City of Boston Censoring Municipal WiFi

Submitted by Danny Weitzner on Tue, 2007-04-24 16:03. ::

The original appearance of this entry was in Danny Weitzner - Open Internet Policy

Various people (including David Sheets, a student of mine at MIT, and Seth Finkelstein) have pointed out over the last few days that the ‘free’ municipal WiFi service offered by the City of Boston comes with mandatory content filtering that blocks all kinds of sites which are not even close to illegal nor are they sources of pornography that might be considered harmful to children. One the one hand it’s not hard to see why city officials want to avoid the headline: “Boston’s free network a conduit to porn for city’s children, foiling parents’ filtering software.” But does that mean that it’s either wise public policy or constitutionally-permissible for the city to offer wifi to the public with such sweeping and arbitrary constraints?

If the City is allowed to do this, then they can block just about anything: Web sites operated by the opposing political party, critiques of the Big Dig, not to mention One has to ask whether this is really a path that any city would want to open up for itself?

As a constitutional matter, it’s not quite clear whether the government can require government-funded Internet service providers to filter content. In United States v. American Library Association, 539 U.S. 194 (2003), the US Supreme Court decided that the Congress could require libraries receiving federal Internet access subsidies (the e-rate) to filter out porn. However, it’s not clear whether this case applies to the muni Wifi situation. The Supreme Court explained:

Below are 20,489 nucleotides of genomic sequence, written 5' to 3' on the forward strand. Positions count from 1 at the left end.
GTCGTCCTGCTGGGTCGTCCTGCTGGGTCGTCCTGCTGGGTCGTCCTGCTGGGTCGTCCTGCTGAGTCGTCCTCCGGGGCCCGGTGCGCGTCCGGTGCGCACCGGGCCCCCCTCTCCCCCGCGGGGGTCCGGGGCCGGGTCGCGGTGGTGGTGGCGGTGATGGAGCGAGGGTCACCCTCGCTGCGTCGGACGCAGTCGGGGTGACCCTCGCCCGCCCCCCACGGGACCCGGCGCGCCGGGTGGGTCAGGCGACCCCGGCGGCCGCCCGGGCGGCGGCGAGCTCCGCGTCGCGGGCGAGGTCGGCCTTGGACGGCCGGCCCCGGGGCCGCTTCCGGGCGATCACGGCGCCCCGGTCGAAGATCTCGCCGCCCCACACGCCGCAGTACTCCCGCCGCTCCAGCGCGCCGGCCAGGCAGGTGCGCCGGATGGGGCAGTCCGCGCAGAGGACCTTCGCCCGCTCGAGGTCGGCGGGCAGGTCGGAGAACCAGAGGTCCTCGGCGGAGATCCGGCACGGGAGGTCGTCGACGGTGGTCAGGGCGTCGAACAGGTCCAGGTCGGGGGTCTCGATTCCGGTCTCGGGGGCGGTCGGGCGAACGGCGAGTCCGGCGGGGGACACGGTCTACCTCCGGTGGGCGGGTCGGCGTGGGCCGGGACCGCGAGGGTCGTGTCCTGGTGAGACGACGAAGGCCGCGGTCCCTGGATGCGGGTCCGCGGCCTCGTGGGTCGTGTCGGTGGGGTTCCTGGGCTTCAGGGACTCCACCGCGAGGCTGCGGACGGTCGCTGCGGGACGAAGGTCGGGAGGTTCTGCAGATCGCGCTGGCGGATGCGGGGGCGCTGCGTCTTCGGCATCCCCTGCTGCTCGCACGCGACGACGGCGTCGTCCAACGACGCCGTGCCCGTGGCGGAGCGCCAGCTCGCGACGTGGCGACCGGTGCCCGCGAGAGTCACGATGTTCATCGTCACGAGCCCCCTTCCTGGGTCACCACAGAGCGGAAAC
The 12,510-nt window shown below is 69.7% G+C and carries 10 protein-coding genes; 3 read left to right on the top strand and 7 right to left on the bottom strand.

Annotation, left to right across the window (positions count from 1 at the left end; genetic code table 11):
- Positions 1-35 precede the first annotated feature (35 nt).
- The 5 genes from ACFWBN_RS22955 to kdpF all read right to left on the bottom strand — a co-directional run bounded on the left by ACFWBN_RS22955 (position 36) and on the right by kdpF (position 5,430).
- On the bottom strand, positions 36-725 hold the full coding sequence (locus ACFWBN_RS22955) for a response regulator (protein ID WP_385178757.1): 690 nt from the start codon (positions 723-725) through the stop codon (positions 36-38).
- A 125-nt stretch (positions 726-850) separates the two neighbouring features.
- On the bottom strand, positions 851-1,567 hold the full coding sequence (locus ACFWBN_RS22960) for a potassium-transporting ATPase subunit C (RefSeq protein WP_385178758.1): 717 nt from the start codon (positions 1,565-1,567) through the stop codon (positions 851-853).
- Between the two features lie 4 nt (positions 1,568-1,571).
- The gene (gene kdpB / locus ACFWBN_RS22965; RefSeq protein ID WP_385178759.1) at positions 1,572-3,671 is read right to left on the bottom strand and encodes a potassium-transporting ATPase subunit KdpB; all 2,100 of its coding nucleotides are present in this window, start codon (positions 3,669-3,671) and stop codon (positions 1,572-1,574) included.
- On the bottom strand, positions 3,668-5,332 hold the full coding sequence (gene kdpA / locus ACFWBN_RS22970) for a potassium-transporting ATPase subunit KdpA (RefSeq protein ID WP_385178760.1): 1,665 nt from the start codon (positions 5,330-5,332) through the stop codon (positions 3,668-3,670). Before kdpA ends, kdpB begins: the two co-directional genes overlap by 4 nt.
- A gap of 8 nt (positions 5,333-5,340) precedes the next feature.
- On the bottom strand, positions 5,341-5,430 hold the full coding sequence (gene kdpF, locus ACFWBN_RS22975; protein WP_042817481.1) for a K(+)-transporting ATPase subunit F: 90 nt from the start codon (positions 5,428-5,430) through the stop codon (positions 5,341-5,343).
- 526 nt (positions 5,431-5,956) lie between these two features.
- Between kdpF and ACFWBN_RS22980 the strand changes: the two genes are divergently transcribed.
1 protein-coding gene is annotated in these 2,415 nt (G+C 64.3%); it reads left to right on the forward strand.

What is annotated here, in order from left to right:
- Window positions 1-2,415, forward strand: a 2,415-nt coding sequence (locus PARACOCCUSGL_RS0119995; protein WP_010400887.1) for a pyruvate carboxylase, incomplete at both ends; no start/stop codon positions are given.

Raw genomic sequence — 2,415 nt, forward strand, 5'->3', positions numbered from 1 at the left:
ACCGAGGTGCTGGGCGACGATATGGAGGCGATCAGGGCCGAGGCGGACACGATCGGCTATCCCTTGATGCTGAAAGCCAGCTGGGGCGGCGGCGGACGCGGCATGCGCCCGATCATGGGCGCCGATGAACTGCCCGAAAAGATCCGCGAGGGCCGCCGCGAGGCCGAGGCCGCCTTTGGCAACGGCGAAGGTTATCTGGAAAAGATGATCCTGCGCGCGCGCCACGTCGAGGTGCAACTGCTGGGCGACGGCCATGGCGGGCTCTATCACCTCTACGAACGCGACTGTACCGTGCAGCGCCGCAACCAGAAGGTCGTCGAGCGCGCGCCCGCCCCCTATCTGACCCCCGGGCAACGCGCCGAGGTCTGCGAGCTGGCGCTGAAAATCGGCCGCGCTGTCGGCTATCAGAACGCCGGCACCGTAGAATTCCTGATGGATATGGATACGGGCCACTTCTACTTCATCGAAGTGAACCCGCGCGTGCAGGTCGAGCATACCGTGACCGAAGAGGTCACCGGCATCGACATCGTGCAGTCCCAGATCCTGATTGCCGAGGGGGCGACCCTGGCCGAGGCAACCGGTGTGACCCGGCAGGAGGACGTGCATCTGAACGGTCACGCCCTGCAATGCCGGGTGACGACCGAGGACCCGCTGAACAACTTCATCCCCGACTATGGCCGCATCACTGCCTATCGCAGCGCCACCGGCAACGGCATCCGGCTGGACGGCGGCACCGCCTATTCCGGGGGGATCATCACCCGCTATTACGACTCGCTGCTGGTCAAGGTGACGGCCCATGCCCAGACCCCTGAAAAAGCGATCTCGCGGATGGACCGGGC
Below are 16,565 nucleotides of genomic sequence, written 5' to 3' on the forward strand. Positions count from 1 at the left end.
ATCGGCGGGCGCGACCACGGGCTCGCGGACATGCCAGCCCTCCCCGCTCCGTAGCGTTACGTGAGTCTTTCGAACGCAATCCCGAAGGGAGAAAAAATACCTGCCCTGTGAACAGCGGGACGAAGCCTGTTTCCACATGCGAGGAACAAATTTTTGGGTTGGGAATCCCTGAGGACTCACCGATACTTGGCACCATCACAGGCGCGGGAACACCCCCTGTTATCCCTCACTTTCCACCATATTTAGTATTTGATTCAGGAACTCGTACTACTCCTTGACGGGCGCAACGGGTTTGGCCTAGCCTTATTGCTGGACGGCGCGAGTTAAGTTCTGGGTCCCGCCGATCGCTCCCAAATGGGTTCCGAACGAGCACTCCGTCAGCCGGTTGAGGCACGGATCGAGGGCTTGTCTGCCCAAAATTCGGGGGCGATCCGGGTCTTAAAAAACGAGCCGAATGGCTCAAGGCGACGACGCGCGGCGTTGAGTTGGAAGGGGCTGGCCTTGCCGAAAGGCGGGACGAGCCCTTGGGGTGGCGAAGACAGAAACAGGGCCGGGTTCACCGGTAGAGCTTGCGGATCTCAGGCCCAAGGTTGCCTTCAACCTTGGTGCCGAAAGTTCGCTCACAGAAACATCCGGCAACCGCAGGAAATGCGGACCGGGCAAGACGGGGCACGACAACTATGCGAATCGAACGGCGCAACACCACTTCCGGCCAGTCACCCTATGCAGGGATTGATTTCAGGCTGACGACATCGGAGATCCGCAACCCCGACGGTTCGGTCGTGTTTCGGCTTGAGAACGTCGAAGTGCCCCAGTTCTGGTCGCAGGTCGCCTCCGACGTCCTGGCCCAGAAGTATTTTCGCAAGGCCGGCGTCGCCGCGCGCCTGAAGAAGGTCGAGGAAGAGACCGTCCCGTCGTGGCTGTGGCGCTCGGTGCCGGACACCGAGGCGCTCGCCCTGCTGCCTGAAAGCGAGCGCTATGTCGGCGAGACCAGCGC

A public library does not acquire Internet terminals in order to create a public forum for Web publishers to express themselves, any more than it collects books in order to provide a public forum for the authors of books to speak. It provides Internet access, not to “encourage a diversity of views from private speakers,” … but for the same reasons it offers other library resources: to facilitate research, learning, and recreational pursuits by furnishing
materials of requisite and appropriate quality.

For what purpose is muni wifi offered? It’s it precisely to create an expanded public forum to increase the flow of information and new web services around the city?

This will be an interesting issue to watch.